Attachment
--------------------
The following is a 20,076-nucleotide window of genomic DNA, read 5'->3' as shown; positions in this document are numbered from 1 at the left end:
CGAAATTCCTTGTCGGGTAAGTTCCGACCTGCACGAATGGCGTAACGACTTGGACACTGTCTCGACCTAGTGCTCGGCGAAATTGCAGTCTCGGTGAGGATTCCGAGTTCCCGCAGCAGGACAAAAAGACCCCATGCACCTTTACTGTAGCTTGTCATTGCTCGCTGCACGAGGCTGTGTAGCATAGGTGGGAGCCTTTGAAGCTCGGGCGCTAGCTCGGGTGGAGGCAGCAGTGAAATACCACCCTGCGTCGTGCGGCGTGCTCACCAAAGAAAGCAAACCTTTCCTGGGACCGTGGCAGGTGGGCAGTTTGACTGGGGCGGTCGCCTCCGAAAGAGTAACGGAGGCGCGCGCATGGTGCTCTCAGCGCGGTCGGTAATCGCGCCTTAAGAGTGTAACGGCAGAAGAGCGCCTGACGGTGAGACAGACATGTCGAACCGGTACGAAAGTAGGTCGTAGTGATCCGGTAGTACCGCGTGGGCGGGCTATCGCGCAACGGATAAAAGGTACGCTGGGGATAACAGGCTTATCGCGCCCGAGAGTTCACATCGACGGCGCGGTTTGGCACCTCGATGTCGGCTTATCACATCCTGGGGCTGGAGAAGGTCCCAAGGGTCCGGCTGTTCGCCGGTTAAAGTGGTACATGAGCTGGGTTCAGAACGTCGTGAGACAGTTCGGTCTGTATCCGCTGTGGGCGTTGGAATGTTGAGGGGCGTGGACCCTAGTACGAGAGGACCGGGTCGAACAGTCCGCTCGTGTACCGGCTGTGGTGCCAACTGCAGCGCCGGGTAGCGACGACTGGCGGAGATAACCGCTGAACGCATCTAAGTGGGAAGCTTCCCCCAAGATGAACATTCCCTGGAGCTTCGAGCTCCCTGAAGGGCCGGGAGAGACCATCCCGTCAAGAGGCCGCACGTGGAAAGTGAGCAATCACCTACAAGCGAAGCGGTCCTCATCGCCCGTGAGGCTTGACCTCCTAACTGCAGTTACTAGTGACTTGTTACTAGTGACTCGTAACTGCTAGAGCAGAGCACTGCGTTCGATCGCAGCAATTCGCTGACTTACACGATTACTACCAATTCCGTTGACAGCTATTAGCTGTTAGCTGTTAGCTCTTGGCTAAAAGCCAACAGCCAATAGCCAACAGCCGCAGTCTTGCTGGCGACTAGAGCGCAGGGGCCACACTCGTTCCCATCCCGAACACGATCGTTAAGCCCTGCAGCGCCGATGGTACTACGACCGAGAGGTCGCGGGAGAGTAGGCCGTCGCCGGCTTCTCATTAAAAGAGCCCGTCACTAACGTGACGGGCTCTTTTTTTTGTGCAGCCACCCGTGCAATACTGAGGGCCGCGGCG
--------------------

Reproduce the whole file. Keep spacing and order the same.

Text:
The following is a 20,076-nucleotide window of genomic DNA, read 5'->3' as shown; positions in this document are numbered from 1 at the left end:
CGAAATTCCTTGTCGGGTAAGTTCCGACCTGCACGAATGGCGTAACGACTTGGACACTGTCTCGACCTAGTGCTCGGCGAAATTGCAGTCTCGGTGAGGATTCCGAGTTCCCGCAGCAGGACAAAAAGACCCCATGCACCTTTACTGTAGCTTGTCATTGCTCGCTGCACGAGGCTGTGTAGCATAGGTGGGAGCCTTTGAAGCTCGGGCGCTAGCTCGGGTGGAGGCAGCAGTGAAATACCACCCTGCGTCGTGCGGCGTGCTCACCAAAGAAAGCAAACCTTTCCTGGGACCGTGGCAGGTGGGCAGTTTGACTGGGGCGGTCGCCTCCGAAAGAGTAACGGAGGCGCGCGCATGGTGCTCTCAGCGCGGTCGGTAATCGCGCCTTAAGAGTGTAACGGCAGAAGAGCGCCTGACGGTGAGACAGACATGTCGAACCGGTACGAAAGTAGGTCGTAGTGATCCGGTAGTACCGCGTGGGCGGGCTATCGCGCAACGGATAAAAGGTACGCTGGGGATAACAGGCTTATCGCGCCCGAGAGTTCACATCGACGGCGCGGTTTGGCACCTCGATGTCGGCTTATCACATCCTGGGGCTGGAGAAGGTCCCAAGGGTCCGGCTGTTCGCCGGTTAAAGTGGTACATGAGCTGGGTTCAGAACGTCGTGAGACAGTTCGGTCTGTATCCGCTGTGGGCGTTGGAATGTTGAGGGGCGTGGACCCTAGTACGAGAGGACCGGGTCGAACAGTCCGCTCGTGTACCGGCTGTGGTGCCAACTGCAGCGCCGGGTAGCGACGACTGGCGGAGATAACCGCTGAACGCATCTAAGTGGGAAGCTTCCCCCAAGATGAACATTCCCTGGAGCTTCGAGCTCCCTGAAGGGCCGGGAGAGACCATCCCGTCAAGAGGCCGCACGTGGAAAGTGAGCAATCACCTACAAGCGAAGCGGTCCTCATCGCCCGTGAGGCTTGACCTCCTAACTGCAGTTACTAGTGACTTGTTACTAGTGACTCGTAACTGCTAGAGCAGAGCACTGCGTTCGATCGCAGCAATTCGCTGACTTACACGATTACTACCAATTCCGTTGACAGCTATTAGCTGTTAGCTGTTAGCTCTTGGCTAAAAGCCAACAGCCAATAGCCAACAGCCGCAGTCTTGCTGGCGACTAGAGCGCAGGGGCCACACTCGTTCCCATCCCGAACACGATCGTTAAGCCCTGCAGCGCCGATGGTACTACGACCGAGAGGTCGCGGGAGAGTAGGCCGTCGCCGGCTTCTCATTAAAAGAGCCCGTCACTAACGTGACGGGCTCTTTTTTTTGTGCAGCCACCCGTGCAATACTGAGGGCCGCGGCG